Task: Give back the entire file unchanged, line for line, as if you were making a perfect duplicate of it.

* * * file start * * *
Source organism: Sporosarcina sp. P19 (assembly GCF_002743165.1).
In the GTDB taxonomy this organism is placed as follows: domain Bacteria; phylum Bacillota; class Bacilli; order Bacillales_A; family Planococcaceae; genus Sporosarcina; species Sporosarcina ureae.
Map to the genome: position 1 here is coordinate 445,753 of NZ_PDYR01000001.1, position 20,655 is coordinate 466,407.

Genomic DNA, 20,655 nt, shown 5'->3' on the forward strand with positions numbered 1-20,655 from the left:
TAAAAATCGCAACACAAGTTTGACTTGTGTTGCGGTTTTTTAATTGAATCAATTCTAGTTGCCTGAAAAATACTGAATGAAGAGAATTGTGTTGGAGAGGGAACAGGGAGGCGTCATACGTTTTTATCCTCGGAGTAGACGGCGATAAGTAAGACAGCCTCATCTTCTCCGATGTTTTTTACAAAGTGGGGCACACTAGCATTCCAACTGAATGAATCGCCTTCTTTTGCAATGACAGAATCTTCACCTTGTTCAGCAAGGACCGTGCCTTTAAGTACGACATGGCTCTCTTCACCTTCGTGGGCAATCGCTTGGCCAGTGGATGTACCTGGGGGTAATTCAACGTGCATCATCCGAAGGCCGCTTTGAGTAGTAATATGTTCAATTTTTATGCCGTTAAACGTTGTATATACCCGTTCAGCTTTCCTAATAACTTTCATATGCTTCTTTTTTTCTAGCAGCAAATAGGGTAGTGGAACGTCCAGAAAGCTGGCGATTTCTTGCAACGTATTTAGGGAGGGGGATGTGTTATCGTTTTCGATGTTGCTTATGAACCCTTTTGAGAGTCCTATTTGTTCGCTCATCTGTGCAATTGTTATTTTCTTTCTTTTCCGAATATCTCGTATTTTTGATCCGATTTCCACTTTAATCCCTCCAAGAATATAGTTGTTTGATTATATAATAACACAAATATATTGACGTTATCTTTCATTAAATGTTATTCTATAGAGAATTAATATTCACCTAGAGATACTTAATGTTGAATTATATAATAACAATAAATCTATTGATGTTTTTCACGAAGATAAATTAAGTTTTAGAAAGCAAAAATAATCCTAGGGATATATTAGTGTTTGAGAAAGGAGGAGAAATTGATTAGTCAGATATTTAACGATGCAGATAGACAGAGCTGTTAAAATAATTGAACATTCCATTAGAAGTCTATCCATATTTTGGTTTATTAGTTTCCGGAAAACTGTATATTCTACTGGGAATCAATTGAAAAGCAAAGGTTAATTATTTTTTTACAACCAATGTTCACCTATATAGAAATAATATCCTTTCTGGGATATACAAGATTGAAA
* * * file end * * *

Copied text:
Source organism: Sporosarcina sp. P19 (assembly GCF_002743165.1).
In the GTDB taxonomy this organism is placed as follows: domain Bacteria; phylum Bacillota; class Bacilli; order Bacillales_A; family Planococcaceae; genus Sporosarcina; species Sporosarcina ureae.
Map to the genome: position 1 here is coordinate 445,753 of NZ_PDYR01000001.1, position 20,655 is coordinate 466,407.

Genomic DNA, 20,655 nt, shown 5'->3' on the forward strand with positions numbered 1-20,655 from the left:
TAAAAATCGCAACACAAGTTTGACTTGTGTTGCGGTTTTTTAATTGAATCAATTCTAGTTGCCTGAAAAATACTGAATGAAGAGAATTGTGTTGGAGAGGGAACAGGGAGGCGTCATACGTTTTTATCCTCGGAGTAGACGGCGATAAGTAAGACAGCCTCATCTTCTCCGATGTTTTTTACAAAGTGGGGCACACTAGCATTCCAACTGAATGAATCGCCTTCTTTTGCAATGACAGAATCTTCACCTTGTTCAGCAAGGACCGTGCCTTTAAGTACGACATGGCTCTCTTCACCTTCGTGGGCAATCGCTTGGCCAGTGGATGTACCTGGGGGTAATTCAACGTGCATCATCCGAAGGCCGCTTTGAGTAGTAATATGTTCAATTTTTATGCCGTTAAACGTTGTATATACCCGTTCAGCTTTCCTAATAACTTTCATATGCTTCTTTTTTTCTAGCAGCAAATAGGGTAGTGGAACGTCCAGAAAGCTGGCGATTTCTTGCAACGTATTTAGGGAGGGGGATGTGTTATCGTTTTCGATGTTGCTTATGAACCCTTTTGAGAGTCCTATTTGTTCGCTCATCTGTGCAATTGTTATTTTCTTTCTTTTCCGAATATCTCGTATTTTTGATCCGATTTCCACTTTAATCCCTCCAAGAATATAGTTGTTTGATTATATAATAACACAAATATATTGACGTTATCTTTCATTAAATGTTATTCTATAGAGAATTAATATTCACCTAGAGATACTTAATGTTGAATTATATAATAACAATAAATCTATTGATGTTTTTCACGAAGATAAATTAAGTTTTAGAAAGCAAAAATAATCCTAGGGATATATTAGTGTTTGAGAAAGGAGGAGAAATTGATTAGTCAGATATTTAACGATGCAGATAGACAGAGCTGTTAAAATAATTGAACATTCCATTAGAAGTCTATCCATATTTTGGTTTATTAGTTTCCGGAAAACTGTATATTCTACTGGGAATCAATTGAAAAGCAAAGGTTAATTATTTTTTTACAACCAATGTTCACCTATATAGAAATAATATCCTTTCTGGGATATACAAGATTGAAA